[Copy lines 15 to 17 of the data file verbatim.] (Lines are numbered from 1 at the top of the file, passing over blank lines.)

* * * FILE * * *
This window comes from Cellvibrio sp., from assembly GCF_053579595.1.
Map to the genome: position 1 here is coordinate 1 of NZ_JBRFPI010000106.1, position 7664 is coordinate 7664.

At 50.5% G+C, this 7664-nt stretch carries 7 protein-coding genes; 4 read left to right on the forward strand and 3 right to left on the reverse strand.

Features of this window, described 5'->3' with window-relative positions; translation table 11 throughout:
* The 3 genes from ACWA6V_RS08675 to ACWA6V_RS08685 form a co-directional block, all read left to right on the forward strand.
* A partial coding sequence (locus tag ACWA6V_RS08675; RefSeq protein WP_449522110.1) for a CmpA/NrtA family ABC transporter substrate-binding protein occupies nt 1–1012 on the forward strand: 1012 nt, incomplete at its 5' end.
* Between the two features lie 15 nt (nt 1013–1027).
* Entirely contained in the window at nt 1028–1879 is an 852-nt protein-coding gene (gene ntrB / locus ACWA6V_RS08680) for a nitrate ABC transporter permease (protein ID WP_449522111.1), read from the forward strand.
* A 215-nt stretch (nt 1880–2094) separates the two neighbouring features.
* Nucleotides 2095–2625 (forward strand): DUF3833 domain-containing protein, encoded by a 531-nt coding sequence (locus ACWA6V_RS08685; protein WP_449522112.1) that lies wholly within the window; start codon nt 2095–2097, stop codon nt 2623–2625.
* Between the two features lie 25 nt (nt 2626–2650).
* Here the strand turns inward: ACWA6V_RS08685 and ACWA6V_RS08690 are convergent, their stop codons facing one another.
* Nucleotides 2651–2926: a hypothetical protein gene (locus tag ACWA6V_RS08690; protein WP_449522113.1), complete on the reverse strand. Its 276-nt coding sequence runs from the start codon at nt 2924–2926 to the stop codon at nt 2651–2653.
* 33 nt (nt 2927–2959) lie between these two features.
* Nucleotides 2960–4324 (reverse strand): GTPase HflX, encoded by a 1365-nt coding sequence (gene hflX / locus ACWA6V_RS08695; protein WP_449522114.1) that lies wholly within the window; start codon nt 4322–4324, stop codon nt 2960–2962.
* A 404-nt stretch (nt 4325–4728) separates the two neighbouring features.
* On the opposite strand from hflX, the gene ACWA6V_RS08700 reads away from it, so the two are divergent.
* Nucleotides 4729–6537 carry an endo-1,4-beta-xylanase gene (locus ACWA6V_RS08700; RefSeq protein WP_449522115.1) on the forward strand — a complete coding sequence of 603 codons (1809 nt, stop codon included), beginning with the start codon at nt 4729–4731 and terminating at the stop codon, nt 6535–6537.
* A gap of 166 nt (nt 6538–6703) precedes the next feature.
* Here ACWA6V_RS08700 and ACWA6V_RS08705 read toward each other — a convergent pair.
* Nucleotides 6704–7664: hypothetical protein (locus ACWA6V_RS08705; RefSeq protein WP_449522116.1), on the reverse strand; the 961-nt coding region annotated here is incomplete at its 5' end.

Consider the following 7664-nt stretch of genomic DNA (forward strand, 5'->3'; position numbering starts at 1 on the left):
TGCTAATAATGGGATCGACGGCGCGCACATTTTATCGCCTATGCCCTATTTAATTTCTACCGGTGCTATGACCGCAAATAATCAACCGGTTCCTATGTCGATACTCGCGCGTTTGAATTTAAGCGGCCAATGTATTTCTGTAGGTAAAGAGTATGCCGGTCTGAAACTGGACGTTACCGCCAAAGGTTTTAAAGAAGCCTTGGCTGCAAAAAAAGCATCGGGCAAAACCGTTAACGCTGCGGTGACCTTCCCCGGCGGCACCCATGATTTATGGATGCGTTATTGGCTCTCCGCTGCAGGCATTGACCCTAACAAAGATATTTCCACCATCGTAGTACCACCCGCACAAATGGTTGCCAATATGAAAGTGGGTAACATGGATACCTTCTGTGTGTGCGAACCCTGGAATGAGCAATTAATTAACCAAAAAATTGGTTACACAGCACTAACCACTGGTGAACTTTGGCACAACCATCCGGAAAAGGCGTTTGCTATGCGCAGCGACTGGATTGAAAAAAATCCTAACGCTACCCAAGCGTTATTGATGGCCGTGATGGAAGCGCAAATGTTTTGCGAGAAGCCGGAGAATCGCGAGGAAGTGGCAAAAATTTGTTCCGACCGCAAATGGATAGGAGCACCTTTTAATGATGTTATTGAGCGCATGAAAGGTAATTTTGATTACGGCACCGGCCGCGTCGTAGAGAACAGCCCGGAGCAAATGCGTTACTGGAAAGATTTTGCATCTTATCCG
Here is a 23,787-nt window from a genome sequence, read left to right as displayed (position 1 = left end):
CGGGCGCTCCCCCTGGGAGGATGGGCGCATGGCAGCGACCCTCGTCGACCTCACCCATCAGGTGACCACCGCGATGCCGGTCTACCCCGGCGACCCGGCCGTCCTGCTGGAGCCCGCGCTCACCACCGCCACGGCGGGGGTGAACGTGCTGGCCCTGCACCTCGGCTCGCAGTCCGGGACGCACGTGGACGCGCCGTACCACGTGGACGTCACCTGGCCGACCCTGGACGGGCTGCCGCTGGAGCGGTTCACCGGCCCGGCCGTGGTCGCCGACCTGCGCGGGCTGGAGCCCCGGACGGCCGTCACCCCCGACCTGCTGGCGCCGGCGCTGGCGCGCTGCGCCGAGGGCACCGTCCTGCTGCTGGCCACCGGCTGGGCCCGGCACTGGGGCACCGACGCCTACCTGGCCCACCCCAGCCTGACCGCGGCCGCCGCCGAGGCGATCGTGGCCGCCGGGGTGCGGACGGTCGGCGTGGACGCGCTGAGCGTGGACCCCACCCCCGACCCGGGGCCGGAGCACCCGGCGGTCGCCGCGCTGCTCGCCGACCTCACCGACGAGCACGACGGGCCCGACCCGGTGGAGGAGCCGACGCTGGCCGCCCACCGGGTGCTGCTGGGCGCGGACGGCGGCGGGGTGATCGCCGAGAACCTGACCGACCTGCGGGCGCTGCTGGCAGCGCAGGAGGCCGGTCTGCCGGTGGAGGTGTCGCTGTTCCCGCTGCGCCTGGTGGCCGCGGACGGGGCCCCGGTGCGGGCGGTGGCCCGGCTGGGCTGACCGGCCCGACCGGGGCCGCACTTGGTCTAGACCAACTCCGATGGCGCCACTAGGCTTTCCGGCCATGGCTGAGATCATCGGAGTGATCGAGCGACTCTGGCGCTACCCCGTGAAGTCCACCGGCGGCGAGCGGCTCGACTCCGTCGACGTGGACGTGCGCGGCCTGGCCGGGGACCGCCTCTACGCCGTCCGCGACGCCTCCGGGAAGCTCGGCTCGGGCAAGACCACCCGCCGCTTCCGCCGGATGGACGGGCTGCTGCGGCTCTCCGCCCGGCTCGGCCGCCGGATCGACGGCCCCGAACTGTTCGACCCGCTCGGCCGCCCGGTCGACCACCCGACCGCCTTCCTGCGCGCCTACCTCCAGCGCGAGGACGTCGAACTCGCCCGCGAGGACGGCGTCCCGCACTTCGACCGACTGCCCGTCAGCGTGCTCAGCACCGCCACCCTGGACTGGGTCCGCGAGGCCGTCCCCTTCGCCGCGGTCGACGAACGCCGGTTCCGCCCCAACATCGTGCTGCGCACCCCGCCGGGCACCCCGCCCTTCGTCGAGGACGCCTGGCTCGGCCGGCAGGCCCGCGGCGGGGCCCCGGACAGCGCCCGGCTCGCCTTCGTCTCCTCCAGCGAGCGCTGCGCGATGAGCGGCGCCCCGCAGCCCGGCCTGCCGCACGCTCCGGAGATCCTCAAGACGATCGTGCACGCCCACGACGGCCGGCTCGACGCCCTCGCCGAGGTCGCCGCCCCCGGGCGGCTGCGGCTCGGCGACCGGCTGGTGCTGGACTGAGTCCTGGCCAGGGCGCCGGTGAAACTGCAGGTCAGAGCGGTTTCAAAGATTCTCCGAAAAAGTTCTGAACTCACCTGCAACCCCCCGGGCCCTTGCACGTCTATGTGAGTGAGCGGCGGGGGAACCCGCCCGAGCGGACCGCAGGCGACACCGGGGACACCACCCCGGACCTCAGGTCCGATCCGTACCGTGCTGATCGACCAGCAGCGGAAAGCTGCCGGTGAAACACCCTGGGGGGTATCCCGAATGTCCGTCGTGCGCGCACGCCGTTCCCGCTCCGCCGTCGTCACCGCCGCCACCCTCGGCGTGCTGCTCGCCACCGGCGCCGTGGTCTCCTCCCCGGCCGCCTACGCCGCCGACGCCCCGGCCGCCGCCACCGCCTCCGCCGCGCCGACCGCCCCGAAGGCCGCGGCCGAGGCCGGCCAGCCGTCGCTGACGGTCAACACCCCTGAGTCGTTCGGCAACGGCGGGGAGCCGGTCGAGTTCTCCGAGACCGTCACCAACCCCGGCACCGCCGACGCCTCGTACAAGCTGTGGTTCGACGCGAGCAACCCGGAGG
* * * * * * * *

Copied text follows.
* Nucleotides 2960–4324 (reverse strand): GTPase HflX, encoded by a 1365-nt coding sequence (gene hflX / locus ACWA6V_RS08695; protein WP_449522114.1) that lies wholly within the window; start codon nt 4322–4324, stop codon nt 2960–2962.
* A 404-nt stretch (nt 4325–4728) separates the two neighbouring features.
* On the opposite strand from hflX, the gene ACWA6V_RS08700 reads away from it, so the two are divergent.